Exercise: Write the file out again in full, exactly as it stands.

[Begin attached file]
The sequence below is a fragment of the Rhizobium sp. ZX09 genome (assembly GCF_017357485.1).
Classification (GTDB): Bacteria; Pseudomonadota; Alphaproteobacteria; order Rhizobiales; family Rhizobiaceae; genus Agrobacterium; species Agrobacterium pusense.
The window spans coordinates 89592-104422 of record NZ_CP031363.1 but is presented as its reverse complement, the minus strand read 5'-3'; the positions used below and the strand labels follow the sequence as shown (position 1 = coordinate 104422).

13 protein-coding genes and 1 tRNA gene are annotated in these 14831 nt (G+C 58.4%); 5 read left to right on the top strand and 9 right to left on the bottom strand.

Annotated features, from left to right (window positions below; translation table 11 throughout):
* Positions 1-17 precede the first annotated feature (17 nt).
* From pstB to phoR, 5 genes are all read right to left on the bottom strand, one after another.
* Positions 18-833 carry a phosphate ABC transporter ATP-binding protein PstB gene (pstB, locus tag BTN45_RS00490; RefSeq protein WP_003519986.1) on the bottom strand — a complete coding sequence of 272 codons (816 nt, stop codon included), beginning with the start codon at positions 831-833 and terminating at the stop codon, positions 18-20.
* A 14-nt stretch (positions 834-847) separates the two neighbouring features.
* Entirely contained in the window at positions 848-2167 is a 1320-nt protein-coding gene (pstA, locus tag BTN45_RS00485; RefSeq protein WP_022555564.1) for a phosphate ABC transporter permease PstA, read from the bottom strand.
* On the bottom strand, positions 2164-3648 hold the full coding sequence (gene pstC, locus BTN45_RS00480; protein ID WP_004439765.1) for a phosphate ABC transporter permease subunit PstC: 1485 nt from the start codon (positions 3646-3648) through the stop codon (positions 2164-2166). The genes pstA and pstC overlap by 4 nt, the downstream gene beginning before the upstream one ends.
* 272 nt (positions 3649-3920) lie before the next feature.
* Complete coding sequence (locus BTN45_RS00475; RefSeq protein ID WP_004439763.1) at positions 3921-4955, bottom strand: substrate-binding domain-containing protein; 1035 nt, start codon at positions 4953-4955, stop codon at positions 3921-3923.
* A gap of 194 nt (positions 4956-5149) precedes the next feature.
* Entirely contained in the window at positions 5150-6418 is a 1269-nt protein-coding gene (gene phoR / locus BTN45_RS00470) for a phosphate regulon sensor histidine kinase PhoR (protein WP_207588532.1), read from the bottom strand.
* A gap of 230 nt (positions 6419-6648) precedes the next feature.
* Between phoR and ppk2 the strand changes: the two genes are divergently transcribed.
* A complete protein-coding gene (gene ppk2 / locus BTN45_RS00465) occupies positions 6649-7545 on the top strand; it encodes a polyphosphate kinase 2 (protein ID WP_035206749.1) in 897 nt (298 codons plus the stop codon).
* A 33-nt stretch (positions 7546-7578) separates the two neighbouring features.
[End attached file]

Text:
The sequence below is a fragment of the Rhizobium sp. ZX09 genome (assembly GCF_017357485.1).
Classification (GTDB): Bacteria; Pseudomonadota; Alphaproteobacteria; order Rhizobiales; family Rhizobiaceae; genus Agrobacterium; species Agrobacterium pusense.
The window spans coordinates 89592-104422 of record NZ_CP031363.1 but is presented as its reverse complement, the minus strand read 5'-3'; the positions used below and the strand labels follow the sequence as shown (position 1 = coordinate 104422).

13 protein-coding genes and 1 tRNA gene are annotated in these 14831 nt (G+C 58.4%); 5 read left to right on the top strand and 9 right to left on the bottom strand.

Annotated features, from left to right (window positions below; translation table 11 throughout):
* Positions 1-17 precede the first annotated feature (17 nt).
* From pstB to phoR, 5 genes are all read right to left on the bottom strand, one after another.
* Positions 18-833 carry a phosphate ABC transporter ATP-binding protein PstB gene (pstB, locus tag BTN45_RS00490; RefSeq protein WP_003519986.1) on the bottom strand — a complete coding sequence of 272 codons (816 nt, stop codon included), beginning with the start codon at positions 831-833 and terminating at the stop codon, positions 18-20.
* A 14-nt stretch (positions 834-847) separates the two neighbouring features.
* Entirely contained in the window at positions 848-2167 is a 1320-nt protein-coding gene (pstA, locus tag BTN45_RS00485; RefSeq protein WP_022555564.1) for a phosphate ABC transporter permease PstA, read from the bottom strand.
* On the bottom strand, positions 2164-3648 hold the full coding sequence (gene pstC, locus BTN45_RS00480; protein ID WP_004439765.1) for a phosphate ABC transporter permease subunit PstC: 1485 nt from the start codon (positions 3646-3648) through the stop codon (positions 2164-2166). The genes pstA and pstC overlap by 4 nt, the downstream gene beginning before the upstream one ends.
* 272 nt (positions 3649-3920) lie before the next feature.
* Complete coding sequence (locus BTN45_RS00475; RefSeq protein ID WP_004439763.1) at positions 3921-4955, bottom strand: substrate-binding domain-containing protein; 1035 nt, start codon at positions 4953-4955, stop codon at positions 3921-3923.
* A gap of 194 nt (positions 4956-5149) precedes the next feature.
* Entirely contained in the window at positions 5150-6418 is a 1269-nt protein-coding gene (gene phoR / locus BTN45_RS00470) for a phosphate regulon sensor histidine kinase PhoR (protein WP_207588532.1), read from the bottom strand.
* A gap of 230 nt (positions 6419-6648) precedes the next feature.
* Between phoR and ppk2 the strand changes: the two genes are divergently transcribed.
* A complete protein-coding gene (gene ppk2 / locus BTN45_RS00465) occupies positions 6649-7545 on the top strand; it encodes a polyphosphate kinase 2 (protein ID WP_035206749.1) in 897 nt (298 codons plus the stop codon).
* A 33-nt stretch (positions 7546-7578) separates the two neighbouring features.